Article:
PLEASE NOTE: This module will not be available in 2018-19
UCL Credits: 60
Total Learning Hours: 750
Course Unit: 2.0
Module Coordinator: Dr Diana Georgescu
Taught By: Dr Diana Georgescu
To find out more about this module, please contact the Module Coordinator
|Weekly Contact Hours: [2.0]|
|Prerequisites: Students should normally have passed at least one full History course-unit at Advanced Level|
|Compulsory Module for: N/A|
Coursework (source analysis + essay + text introduction.5,000-5,500 words) (25%)
3 Hour Examination (75%)
1. 2,000-word dissertation draft for feedback
2. Two 10-minute class presentations on the class readings.
3. All students will be asked to generate 2-3 discussion questions for each week’s class, and post them on the class forum by midnight the night before the class.
4. A 15-minute class presentation on your dissertation topic and progress on your dissertation so far. Presentations will be in the weeks of 8 and 15 March
After decades of focusing on structures and broad processes in history and society, history has since the 1980s taken a turn to write the personal back into history. Familiarizing students with the “biographical turn” in history as well as in the social sciences and humanities more broadly, this course will explore the ways in which modern lives were experienced, remembered, and narrated in the turbulent 20th century. We will draw on a wide range of life narratives – whether biographies, autobiographies, memoirs, oral histories, diaries, or letters – to examine the possibilities and limits of the genre for writing the history of modern Europe, particularly its eastern margins. Rather than focusing on “important” people such as leaders or politicians, we will deal with ordinary men and women, whose lives did not unfold under conditions of their own making, but who nevertheless claimed agency in the process of living and writing history.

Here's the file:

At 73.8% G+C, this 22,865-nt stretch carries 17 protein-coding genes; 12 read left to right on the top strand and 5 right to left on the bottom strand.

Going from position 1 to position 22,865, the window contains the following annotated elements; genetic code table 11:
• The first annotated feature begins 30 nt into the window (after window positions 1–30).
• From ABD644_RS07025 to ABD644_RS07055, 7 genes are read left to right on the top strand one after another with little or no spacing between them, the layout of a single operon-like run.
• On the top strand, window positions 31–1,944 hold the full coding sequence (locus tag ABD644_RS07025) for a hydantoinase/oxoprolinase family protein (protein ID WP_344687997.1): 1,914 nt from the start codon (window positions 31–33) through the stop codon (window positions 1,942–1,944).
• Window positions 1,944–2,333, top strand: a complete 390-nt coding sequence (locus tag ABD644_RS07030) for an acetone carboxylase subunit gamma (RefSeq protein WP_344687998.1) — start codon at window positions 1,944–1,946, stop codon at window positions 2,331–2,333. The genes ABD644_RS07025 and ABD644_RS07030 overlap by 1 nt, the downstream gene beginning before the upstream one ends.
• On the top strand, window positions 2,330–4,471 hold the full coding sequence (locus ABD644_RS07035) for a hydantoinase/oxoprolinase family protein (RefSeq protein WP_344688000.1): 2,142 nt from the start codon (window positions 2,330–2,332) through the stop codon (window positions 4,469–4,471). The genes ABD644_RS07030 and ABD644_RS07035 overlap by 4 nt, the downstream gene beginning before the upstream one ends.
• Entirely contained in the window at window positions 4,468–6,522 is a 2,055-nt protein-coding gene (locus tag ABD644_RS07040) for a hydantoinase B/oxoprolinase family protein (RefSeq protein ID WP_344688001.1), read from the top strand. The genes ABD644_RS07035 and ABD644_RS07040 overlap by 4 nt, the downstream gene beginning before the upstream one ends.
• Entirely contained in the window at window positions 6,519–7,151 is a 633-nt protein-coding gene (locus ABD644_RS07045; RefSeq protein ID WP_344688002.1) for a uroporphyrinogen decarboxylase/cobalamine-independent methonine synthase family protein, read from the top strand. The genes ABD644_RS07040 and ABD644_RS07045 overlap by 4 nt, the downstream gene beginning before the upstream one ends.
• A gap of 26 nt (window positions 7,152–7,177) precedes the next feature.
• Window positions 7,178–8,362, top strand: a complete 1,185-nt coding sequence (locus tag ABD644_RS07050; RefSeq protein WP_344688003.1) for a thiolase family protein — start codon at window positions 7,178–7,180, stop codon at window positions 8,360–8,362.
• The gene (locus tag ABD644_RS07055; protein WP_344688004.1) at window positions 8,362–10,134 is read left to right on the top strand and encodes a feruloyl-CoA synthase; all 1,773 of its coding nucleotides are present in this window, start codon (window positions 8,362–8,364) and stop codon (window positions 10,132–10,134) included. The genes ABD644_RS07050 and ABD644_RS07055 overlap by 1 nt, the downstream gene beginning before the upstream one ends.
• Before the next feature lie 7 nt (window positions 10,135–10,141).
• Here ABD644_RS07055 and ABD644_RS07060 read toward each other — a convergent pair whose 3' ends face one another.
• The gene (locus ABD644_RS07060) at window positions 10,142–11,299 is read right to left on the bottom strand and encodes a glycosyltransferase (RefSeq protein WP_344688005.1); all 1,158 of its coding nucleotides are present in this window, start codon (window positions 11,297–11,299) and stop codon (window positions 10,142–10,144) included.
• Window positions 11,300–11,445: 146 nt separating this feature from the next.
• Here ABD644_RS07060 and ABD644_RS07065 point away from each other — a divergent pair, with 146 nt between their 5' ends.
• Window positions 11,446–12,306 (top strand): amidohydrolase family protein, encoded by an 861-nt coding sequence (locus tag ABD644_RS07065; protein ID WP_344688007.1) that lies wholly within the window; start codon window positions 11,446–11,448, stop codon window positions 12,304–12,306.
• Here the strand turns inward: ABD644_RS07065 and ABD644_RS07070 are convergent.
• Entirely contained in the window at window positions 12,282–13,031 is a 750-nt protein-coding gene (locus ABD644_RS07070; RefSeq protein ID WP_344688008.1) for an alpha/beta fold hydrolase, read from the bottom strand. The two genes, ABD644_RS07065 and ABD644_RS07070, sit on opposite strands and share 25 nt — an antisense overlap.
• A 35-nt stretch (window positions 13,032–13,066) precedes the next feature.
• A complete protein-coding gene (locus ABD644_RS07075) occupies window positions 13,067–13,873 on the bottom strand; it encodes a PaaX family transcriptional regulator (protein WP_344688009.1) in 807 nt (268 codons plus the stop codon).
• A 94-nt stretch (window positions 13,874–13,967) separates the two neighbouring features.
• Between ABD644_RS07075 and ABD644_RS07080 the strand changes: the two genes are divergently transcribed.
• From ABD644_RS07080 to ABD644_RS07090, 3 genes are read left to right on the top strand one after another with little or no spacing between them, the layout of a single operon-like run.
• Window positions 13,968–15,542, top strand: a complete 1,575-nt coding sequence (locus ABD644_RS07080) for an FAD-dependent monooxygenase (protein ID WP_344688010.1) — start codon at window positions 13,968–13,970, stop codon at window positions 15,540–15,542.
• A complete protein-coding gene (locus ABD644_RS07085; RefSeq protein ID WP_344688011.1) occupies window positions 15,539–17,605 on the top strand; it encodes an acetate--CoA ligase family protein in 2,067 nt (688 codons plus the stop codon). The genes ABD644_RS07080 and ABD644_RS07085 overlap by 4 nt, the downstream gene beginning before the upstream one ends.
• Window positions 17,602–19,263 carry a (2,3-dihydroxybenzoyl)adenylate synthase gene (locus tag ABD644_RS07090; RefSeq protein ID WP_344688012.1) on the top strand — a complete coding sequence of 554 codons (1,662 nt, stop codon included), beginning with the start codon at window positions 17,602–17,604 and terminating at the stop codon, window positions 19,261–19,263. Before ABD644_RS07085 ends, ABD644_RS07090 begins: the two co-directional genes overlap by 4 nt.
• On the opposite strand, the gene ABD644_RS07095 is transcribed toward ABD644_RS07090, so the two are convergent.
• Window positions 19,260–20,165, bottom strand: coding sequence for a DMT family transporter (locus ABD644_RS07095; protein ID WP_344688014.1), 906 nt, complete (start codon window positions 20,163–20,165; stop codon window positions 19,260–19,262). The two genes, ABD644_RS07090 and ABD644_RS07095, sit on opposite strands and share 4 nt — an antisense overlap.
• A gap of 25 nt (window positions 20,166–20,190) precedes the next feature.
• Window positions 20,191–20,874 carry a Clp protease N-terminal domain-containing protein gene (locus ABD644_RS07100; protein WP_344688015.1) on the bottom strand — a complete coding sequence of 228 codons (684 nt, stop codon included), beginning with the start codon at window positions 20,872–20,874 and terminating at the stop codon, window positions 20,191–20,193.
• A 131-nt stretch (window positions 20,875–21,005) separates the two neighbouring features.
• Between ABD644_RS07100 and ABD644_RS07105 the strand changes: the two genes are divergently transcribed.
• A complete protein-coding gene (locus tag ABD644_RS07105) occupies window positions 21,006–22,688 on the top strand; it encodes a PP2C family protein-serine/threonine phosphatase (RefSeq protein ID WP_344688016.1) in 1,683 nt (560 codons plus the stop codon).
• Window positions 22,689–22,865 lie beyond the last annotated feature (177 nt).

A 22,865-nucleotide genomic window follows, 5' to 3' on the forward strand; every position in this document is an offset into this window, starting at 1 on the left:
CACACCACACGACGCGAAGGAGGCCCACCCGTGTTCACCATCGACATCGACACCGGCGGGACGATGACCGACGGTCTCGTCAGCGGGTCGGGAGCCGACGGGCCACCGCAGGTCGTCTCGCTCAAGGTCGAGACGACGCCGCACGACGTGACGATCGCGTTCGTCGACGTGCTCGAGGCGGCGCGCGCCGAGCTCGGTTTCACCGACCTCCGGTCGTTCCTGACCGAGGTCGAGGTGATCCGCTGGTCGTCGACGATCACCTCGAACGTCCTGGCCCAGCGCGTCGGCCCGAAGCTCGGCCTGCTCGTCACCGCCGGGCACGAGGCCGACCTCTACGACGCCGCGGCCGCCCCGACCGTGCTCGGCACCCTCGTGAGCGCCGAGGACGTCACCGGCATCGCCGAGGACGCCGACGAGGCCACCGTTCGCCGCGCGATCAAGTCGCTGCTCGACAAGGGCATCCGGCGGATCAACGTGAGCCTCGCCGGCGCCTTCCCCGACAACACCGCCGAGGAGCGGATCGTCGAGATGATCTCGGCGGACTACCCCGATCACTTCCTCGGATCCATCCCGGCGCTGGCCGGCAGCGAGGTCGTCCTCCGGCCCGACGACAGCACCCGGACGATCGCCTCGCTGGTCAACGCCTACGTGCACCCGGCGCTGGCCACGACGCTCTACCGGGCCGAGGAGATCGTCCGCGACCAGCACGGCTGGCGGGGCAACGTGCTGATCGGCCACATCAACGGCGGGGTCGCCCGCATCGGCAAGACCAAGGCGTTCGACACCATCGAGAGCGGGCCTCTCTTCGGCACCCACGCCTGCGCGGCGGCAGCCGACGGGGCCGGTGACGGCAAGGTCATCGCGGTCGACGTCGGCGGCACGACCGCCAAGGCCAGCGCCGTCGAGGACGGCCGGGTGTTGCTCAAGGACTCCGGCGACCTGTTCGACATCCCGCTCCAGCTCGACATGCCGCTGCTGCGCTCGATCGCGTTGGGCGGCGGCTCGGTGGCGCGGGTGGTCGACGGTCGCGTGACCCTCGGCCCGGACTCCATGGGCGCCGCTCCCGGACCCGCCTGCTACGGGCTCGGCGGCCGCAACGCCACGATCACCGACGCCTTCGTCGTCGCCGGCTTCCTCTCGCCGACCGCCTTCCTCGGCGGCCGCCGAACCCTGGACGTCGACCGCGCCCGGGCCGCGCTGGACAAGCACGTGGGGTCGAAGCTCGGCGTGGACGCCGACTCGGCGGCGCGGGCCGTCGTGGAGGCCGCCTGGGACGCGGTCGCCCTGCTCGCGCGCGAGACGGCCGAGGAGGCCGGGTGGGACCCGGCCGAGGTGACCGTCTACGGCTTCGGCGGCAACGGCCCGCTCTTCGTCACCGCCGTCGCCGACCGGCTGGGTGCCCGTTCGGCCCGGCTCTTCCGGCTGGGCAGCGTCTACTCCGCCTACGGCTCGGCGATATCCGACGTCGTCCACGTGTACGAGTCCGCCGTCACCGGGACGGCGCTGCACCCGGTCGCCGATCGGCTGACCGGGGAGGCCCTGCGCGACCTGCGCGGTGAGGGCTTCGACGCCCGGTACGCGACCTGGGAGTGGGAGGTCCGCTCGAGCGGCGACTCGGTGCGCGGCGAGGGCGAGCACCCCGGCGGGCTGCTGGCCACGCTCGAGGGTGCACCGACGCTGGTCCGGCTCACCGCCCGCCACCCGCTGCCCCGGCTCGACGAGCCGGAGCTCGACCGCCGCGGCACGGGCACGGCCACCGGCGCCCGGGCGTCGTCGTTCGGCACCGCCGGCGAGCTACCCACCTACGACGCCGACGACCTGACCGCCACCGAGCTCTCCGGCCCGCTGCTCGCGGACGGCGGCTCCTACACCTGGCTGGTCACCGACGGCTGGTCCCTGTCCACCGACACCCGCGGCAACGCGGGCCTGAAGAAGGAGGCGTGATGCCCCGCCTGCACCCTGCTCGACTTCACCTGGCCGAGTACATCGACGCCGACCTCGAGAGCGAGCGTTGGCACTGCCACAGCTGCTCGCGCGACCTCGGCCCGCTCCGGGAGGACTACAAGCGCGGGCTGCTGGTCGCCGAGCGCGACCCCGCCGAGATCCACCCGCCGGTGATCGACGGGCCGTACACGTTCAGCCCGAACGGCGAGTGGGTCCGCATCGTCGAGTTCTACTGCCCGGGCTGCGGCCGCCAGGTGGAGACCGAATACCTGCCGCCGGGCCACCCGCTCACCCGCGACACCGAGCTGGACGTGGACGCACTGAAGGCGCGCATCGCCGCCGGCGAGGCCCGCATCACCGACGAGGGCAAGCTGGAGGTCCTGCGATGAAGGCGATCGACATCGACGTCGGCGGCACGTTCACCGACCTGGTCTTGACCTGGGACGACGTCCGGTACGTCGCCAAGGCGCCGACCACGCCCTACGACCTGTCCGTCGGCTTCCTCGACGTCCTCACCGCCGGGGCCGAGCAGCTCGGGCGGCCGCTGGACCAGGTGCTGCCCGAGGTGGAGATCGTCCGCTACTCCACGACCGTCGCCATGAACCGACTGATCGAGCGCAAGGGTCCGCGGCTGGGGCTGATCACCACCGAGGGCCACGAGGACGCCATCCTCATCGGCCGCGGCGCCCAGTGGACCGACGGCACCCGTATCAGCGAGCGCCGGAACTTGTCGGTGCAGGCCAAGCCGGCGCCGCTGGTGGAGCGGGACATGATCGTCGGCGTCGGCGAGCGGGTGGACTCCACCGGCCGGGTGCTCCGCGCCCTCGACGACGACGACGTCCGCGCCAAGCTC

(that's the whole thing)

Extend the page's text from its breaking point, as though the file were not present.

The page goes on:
Many of the readings assigned for class discussion focus on Eastern Europe and Soviet Russia and/or are produced by actors from the region. The sources are clustered around some of the major historical developments of the twentieth century: the two World Wars, the Russian Revolution, the Holocaust, the Cold War division of Europe, and the collapse of the Soviet Bloc. As a result, the readings provide insights into the twentieth century as a period of rapid political change and social displacement, which altered our notions of time and space and led to increasingly fragmented lives. They also raise broader theoretical questions that students are encouraged to further pursue in their dissertations. These include questions about the relation between identity and memory, memory-making and history-writing, remembering and forgetting, or about the epistemological and moral dilemmas of recovering “buried memories” or “silenced voices.” Because these questions have been at the center of not only historical, but also literary and anthropological research, our exploration of the twentieth century through the lens of ego-documents will be an interdisciplinary venture intended to train students as self-reflexive historians.
Please note: This outline is accurate at the time of publication. Minor amendments may be made prior to the start of the academic year.